Basic Rod & Reel Maintenance
The rod and reel are the cornerstone tools of the trade for any bass fisherman. The have evolved to be lighter and stronger than ever before. With the advancement of today’s fishing equipment, also comes an increased price tag, which makes it even more important to take care of your equipment.
By doing some basic maintenance tasks during the off season, you can prolong the life of your equipment, keeping it in tip-top shape, ready to bring in the big ones and keep you from having to dish out your hard-earned dollars for a new rod or reel every year.
STEP 1 – Tear Down
The first thing I like to do on my reels is to take the frame of the reel apart and pull the spool out, this allows me make sure there is no foreign debris that could be causing my reels performance to be altered by getting in the way of the spool or the worm gears.
STEP 2 – Clean & Grease
Also it is a good idea to take a Q-tip to clean out the hole that your line goes through, because if that is gunked up your line won’t flow freely through it. At this time I will also put a few drops of reel oil on the moving parts of the reel, such as the bearings. I will then put some reel grease on the gears that move the line bar.
STEP 3 – Tighten Up
It is also a good idea to make sure that the handle of your reel is on their tight and does not wobble side-to-side, tightening up the handle is an easy process to complete. Doing this now will eliminate having to do it on the water and more specifically eliminate the chances of the worst case scenario, your reel handle coming lose when bringing in a bass.
STEP 4 – R/R (Optional)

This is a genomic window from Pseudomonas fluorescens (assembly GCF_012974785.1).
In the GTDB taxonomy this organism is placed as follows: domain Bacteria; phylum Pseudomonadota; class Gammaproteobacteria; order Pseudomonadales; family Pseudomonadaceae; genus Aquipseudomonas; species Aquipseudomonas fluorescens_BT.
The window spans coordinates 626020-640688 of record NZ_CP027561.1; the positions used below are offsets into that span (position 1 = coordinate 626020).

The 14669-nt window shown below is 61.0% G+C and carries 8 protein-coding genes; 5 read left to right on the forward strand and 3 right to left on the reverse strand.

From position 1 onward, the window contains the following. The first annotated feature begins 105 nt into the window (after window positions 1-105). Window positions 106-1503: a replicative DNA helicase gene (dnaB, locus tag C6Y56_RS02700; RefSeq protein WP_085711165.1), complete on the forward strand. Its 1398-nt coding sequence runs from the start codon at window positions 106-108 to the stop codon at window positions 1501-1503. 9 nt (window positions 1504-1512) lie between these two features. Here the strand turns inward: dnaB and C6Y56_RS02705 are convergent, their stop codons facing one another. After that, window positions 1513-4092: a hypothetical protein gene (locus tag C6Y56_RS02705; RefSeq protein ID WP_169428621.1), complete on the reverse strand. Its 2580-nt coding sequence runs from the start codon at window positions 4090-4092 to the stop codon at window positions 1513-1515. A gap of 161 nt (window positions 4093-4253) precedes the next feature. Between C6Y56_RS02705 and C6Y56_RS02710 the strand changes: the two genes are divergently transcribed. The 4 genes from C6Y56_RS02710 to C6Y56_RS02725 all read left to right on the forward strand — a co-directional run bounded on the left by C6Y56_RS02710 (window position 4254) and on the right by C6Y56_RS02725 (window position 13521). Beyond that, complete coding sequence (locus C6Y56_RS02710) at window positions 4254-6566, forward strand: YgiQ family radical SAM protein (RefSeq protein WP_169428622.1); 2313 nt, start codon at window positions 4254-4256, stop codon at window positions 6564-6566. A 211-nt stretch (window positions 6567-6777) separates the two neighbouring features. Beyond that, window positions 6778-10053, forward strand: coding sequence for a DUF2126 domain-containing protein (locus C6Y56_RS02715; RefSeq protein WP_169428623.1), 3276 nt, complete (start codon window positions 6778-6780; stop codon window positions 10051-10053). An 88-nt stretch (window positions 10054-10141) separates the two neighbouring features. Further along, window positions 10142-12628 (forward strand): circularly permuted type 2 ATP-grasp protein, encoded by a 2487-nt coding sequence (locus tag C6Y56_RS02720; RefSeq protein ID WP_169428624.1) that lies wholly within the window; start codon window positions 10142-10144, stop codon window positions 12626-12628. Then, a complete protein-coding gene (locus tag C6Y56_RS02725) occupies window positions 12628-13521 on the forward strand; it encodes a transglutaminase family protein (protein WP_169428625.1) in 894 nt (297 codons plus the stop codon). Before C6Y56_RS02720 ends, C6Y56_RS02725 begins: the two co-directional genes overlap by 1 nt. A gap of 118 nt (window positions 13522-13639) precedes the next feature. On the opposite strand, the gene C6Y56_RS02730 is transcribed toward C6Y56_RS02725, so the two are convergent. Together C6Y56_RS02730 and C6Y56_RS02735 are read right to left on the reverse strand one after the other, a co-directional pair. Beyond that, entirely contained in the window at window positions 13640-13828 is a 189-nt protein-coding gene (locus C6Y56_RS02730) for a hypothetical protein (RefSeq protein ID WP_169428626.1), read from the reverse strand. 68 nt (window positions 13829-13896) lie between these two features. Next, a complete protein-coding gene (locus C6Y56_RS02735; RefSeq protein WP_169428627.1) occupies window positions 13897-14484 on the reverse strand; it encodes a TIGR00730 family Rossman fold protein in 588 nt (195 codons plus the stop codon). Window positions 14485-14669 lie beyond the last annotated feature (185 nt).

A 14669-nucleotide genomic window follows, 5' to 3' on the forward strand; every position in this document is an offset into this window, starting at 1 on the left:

If you are feeling brave and have some time on your hands and want to do some further maintenance to your fishing reels, I would suggest having a clear schematics diagram of the reel, this way you’ll know what parts go where, ensuring that you’ll put it back together the way it is supposed to go. At this time, you can also choose to replace the stock parts of your reel with aftermarket parts if they are available for your reel.
If your fishing reels are going to sit idle in the boat or on the shelf in your garage for an extended period of time, it is a good idea to loosen the drag and tension knob. This will increase the life of your reel and keep your drag and tension from being put to use all during the offseason.
A broken fishing rod, is heart breaking, as it can mean a lost fish and you could be without one of your favorite rods for some time as warranty replacements take time, or you may have to save up to purchase a replacement rod.
STEP 1 – Guide Inspection
By running a Q-tip through your line guides, you’ll be able to see if the cotton snags on any rough spots in that guide. This will indicate that the guide has a rough spot or nick in it, both of which will cause damage to your line and eventually have you wondering why that fresh spool of line keeps breaking.
STEP 2 – Blank Inspection
I will also inspect the rod blank for any small cracks or chips in the epoxy around the line guides. By inspecting the structural integrity of the rod you will help avoid breaking a rod on the hook set while fishing which could in turn cost you a fish.
STEP 3 – Clean
Lastly, I will wipe the handle with a warm, wet rag. This will remove the sweat and oils that have accumulated on it throughout the fishing season. This will help prevent the rod grip from getting slippery when it gets wet when you are fishing or when it is raining.
By doing this preventative maintenance off the water during the off season, you will avoid having to do it while fishing when your reel or rod has an issue, instead you can keep fishing!
Glenn Walker is a tournament angler with over ten years of experience. He enjoys spreading his passion and knowledge of the sport via articles and videos. He keeps busy fishing events across the Midwest and on the Mississippi River. Walker's sponsors include: Ducky Products, Humminbird, Jeff Belzer Chevy, Mercury Marine, Minn Kota, Plano, Rayjus, Seaguar, Simms, Snag Proof, The Rod Glove, TroKar, Wright & McGill and Zoom Baits. For more information check out glennwalkerfishing.com or on Facebook at facebook.com/glennwalkerfishing.